Huge financial stakes
The first companies to develop and manufacture safe, effective vaccines can expect to cash in big time.
“It’s almost going to be like the market for aspirin in terms of the number of people that it will be administered to,” said Joe Panetta, president and CEO of Biocom, a San Diego-based life sciences trade group.
It’s unclear what the vaccine will cost consumers. But investors say the market will entail hundreds of millions — and possibly billions — of people who will want the vaccine.
Even the slightest glimmer of hope is moving markets. Shares in publicly-traded company Moderna rose 33 percent in May after it reported encouraging initial evidence from a Phase 1 safety trial. And Inovio’s shares climbed 22 percent, even though the company only had results from experiments in mice and guinea pigs.
It’s likely that vaccination won’t be a one-time affair. As the virus changes and immunity wanes, people will need to be immunized again. There’s no telling how often that will have to happen, though studies of other coronaviruses suggest that immunity could last for a few years.
The China factor
Diplomatic relations between the U.S. and China have been tense in recent years, primarily due to trade issues. Things have grown worse in the wake of the novel coronavirus. President Trump accused China of failing to do enough to present the spread of the virus — a charge China denies.
There has been concern among scientists and policymakers that the tension could make the countries less likely to share any vaccine they come up with.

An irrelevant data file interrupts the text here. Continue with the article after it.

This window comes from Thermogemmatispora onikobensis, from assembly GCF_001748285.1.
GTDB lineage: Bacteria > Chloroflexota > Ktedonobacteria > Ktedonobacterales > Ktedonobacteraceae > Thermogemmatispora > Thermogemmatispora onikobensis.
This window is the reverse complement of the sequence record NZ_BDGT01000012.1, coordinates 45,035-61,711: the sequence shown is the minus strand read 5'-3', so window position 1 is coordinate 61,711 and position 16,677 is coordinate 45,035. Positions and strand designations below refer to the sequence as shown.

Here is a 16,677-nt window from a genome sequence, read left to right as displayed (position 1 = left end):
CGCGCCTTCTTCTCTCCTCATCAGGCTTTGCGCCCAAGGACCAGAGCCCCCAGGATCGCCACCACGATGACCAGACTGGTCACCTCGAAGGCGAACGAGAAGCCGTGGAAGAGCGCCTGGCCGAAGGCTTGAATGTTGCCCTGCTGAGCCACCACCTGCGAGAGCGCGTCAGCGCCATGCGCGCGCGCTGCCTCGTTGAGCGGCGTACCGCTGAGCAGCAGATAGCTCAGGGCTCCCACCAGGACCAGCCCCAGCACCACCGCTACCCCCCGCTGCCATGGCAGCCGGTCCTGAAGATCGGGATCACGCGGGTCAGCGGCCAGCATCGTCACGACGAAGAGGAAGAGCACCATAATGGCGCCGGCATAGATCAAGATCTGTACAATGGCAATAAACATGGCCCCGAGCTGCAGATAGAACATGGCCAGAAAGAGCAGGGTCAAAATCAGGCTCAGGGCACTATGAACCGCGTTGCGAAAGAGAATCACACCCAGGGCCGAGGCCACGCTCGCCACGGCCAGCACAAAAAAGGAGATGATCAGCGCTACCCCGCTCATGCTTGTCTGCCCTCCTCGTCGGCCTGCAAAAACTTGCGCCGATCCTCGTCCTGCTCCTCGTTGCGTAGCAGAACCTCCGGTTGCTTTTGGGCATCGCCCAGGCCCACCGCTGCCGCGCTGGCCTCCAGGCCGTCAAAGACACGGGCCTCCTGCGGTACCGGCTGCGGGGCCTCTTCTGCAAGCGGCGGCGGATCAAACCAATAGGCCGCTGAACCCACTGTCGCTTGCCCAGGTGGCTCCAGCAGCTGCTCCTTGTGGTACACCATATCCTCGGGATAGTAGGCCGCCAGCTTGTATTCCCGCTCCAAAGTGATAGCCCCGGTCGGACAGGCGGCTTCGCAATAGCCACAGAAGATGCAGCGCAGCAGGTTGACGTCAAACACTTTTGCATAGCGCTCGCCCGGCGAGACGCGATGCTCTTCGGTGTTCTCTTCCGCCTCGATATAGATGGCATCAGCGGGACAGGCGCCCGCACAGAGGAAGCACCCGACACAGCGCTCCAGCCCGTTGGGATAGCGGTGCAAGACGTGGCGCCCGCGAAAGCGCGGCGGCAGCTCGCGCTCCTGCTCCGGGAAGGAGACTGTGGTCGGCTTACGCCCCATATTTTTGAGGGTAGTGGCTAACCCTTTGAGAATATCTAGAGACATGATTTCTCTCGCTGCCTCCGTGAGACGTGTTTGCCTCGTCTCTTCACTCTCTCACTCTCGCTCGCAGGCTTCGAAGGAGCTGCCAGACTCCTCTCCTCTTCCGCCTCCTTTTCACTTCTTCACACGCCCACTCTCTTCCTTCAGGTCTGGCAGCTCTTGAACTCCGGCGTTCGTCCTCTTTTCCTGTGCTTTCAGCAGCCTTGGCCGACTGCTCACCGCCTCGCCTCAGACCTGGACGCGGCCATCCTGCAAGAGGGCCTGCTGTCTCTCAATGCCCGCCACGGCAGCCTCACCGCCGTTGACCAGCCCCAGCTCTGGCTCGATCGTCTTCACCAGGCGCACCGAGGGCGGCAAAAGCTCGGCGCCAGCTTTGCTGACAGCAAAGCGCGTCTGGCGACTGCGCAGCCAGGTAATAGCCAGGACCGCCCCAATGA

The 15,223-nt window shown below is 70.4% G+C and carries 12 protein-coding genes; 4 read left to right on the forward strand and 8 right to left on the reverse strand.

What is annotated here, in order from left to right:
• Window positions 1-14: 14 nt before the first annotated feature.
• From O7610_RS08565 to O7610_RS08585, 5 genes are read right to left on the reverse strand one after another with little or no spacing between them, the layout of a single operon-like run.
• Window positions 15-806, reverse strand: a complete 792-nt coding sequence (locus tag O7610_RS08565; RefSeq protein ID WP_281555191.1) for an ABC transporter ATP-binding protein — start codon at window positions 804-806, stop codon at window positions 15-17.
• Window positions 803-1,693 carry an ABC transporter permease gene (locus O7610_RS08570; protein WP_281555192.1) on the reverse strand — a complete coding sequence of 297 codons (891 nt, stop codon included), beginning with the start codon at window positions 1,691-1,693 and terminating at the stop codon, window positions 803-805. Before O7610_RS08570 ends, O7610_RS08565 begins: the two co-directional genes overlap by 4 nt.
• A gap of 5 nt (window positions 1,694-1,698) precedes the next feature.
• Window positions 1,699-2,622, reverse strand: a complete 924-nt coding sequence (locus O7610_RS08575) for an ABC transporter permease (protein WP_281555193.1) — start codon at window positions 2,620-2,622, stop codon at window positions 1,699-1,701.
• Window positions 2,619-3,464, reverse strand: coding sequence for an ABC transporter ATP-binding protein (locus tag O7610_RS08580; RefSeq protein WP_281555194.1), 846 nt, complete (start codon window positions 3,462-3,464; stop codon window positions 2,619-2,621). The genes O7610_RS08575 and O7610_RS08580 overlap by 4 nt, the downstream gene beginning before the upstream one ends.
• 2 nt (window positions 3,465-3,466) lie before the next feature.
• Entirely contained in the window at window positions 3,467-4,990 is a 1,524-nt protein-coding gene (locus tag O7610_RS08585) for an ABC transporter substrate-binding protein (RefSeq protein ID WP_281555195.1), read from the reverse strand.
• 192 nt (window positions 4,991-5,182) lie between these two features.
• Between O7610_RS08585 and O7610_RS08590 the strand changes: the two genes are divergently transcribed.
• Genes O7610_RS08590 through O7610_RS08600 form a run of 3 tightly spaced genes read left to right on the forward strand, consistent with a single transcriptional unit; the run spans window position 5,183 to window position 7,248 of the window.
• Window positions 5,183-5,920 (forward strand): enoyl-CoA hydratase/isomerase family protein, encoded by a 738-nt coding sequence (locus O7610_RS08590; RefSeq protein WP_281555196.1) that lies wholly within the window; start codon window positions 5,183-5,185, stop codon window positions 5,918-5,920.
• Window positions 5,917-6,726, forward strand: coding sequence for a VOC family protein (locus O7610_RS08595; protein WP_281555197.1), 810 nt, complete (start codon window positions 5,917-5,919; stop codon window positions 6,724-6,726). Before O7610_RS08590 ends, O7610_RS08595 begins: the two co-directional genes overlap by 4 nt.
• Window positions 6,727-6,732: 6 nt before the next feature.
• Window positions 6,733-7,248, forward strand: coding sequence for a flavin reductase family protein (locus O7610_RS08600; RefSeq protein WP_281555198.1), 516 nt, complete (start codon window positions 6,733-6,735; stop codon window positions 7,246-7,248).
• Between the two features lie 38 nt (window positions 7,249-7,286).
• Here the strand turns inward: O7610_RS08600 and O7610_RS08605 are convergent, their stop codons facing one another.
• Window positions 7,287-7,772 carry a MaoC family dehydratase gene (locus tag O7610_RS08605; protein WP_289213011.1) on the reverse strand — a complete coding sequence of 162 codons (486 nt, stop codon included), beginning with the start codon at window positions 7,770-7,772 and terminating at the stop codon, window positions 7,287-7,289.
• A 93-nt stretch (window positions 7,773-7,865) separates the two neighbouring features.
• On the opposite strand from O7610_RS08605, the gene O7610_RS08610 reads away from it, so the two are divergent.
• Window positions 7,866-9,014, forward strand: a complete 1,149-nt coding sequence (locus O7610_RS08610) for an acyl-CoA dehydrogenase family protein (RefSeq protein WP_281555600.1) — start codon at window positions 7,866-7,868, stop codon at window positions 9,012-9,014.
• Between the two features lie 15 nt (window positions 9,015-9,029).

Despite such tension, many American scientists, including those at UC San Diego, continue to collaborate with their Chinese counterparts on such things as viruses and vaccines.
That work needs to flourish, according to Susan Shirk, chair of the 21st Century China Center at UCSD. Shirk said, “We don’t know which vaccine will work best and given the need to vaccinate billions of people throughout the world, we will need several different vaccines.
“Much of the vaccine research in America is being done by international teams of scientists or by Chinese Americans,” she said. “This is the time for the U.S. and China to lead a global plan to test, manufacture, and fairly distribute the vaccine. Without that none of us will be truly safe.
“In the past, the U.S. and China cooperated well to fight common public health threats like SARS, Ebola, H1N1 flu. But this time the epidemic has worsened an already acrimonious relationship between the two and they have failed to coordinate their efforts against COVID.”